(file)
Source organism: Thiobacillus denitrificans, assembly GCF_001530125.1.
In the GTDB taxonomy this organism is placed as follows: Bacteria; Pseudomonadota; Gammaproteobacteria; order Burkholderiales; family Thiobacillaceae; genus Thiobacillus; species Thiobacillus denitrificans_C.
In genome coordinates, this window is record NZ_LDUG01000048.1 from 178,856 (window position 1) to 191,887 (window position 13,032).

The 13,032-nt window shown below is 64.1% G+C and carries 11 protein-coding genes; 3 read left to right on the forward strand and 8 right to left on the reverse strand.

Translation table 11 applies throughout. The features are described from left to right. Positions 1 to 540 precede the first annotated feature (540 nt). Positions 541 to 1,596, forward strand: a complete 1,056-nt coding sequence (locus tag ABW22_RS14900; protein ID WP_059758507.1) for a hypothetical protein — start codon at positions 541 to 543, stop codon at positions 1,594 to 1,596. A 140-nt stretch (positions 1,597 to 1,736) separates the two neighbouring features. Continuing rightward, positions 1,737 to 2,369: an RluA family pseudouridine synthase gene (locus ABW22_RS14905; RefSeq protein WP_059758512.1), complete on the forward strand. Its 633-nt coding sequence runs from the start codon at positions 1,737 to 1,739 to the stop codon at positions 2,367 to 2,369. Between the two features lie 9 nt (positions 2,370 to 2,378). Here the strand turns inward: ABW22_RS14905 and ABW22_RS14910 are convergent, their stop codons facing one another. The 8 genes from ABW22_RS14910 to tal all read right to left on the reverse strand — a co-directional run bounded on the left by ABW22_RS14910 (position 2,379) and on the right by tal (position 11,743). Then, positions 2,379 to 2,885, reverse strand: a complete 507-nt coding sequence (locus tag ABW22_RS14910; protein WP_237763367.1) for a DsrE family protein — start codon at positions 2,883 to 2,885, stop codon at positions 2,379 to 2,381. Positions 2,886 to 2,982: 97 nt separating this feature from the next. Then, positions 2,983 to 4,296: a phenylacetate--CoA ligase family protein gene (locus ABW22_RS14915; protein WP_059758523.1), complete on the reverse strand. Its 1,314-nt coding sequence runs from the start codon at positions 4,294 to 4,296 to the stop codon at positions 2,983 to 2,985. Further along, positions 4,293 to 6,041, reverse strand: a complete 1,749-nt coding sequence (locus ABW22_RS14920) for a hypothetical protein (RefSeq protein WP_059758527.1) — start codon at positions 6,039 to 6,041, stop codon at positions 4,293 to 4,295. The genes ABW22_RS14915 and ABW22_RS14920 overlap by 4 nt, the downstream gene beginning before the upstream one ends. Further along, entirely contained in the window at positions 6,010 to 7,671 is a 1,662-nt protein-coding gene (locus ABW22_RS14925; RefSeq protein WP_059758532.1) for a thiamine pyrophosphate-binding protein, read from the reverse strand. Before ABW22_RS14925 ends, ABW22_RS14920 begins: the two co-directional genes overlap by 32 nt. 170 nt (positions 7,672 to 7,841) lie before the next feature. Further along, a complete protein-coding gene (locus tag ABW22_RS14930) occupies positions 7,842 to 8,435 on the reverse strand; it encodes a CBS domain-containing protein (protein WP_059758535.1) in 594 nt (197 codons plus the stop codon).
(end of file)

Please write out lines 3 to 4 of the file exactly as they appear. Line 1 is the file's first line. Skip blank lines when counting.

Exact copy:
In genome coordinates, this window is record NZ_LDUG01000048.1 from 178,856 (window position 1) to 191,887 (window position 13,032).

The 13,032-nt window shown below is 64.1% G+C and carries 11 protein-coding genes; 3 read left to right on the forward strand and 8 right to left on the reverse strand.